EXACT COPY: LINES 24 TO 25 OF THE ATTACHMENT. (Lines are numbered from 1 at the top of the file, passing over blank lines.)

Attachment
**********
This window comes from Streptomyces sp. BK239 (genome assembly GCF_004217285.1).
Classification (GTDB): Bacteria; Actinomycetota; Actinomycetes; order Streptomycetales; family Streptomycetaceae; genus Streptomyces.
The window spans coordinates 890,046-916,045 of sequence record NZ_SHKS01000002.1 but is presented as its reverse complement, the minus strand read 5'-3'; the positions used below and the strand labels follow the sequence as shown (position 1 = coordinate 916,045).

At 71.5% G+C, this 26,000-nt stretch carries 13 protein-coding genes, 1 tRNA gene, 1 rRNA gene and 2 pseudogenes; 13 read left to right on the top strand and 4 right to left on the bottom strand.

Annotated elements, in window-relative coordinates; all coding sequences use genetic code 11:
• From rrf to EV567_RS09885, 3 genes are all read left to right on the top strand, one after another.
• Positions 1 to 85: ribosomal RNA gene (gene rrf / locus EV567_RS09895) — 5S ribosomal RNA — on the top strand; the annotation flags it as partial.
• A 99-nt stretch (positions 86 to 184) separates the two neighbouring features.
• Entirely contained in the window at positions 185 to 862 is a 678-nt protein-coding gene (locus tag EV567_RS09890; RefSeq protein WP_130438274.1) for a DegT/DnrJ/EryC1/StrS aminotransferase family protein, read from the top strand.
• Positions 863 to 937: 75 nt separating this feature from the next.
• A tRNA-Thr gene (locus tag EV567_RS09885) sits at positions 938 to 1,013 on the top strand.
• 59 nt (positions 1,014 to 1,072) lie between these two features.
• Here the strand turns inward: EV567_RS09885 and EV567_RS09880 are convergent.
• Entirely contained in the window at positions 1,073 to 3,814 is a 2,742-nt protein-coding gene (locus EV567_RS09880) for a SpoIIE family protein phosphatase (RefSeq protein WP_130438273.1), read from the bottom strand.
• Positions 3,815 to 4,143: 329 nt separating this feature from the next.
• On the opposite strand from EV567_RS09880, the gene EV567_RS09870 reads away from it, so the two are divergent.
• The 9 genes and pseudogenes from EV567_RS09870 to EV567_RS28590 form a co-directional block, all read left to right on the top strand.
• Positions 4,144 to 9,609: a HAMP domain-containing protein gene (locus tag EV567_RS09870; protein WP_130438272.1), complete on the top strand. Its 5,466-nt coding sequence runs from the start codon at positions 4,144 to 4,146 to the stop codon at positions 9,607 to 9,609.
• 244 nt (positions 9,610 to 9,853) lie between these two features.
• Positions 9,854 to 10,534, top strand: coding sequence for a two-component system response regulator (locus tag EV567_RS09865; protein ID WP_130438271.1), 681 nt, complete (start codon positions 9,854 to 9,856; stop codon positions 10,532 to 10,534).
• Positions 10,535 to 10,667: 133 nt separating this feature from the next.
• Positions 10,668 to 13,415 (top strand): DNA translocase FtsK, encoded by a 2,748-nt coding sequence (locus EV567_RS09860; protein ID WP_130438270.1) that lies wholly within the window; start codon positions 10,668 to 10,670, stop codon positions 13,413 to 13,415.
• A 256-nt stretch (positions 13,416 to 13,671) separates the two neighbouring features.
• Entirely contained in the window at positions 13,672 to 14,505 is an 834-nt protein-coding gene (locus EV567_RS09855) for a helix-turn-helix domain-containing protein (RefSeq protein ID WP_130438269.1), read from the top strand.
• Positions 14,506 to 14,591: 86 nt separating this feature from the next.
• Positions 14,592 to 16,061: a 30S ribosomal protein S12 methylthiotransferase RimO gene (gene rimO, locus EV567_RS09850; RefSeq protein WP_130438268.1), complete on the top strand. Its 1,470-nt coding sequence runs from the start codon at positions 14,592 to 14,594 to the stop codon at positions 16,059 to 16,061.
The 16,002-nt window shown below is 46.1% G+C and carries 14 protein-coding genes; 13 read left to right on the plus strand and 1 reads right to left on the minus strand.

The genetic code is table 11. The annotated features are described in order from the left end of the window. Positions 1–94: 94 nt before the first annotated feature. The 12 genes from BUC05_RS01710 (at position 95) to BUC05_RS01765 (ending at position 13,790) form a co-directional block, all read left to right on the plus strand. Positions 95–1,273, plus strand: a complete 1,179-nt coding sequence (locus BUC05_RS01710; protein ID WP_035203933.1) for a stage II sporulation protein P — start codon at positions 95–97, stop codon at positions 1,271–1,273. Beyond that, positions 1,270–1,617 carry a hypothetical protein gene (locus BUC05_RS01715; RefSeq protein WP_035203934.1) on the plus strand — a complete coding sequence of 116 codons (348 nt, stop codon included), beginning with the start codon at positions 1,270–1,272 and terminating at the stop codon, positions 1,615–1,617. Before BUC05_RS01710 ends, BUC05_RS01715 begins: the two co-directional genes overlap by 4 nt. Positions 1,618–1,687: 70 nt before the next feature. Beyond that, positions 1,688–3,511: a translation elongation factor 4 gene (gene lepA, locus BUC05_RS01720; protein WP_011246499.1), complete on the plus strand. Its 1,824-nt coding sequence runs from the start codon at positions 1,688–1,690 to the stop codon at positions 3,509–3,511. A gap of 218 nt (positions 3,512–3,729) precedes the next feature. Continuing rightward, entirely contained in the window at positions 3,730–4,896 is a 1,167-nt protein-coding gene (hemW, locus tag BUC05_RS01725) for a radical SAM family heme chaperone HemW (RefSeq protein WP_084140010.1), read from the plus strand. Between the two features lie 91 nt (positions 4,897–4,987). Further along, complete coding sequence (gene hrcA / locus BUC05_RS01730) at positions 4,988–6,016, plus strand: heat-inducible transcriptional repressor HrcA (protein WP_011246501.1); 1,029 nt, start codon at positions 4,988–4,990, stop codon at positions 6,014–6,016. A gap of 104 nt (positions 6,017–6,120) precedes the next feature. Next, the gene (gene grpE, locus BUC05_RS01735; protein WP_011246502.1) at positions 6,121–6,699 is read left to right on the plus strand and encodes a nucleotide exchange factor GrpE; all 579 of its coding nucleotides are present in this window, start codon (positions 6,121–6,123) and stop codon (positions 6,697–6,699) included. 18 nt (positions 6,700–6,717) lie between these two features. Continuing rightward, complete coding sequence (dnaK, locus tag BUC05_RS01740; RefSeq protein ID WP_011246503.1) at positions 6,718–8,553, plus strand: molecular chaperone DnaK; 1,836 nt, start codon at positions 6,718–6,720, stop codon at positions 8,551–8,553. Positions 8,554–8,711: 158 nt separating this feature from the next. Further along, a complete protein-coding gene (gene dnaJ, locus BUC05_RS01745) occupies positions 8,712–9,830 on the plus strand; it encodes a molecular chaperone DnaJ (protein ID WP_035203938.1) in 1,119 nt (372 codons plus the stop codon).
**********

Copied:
• Entirely contained in the window at positions 13,672 to 14,505 is an 834-nt protein-coding gene (locus EV567_RS09855) for a helix-turn-helix domain-containing protein (RefSeq protein ID WP_130438269.1), read from the top strand.
• Positions 14,506 to 14,591: 86 nt separating this feature from the next.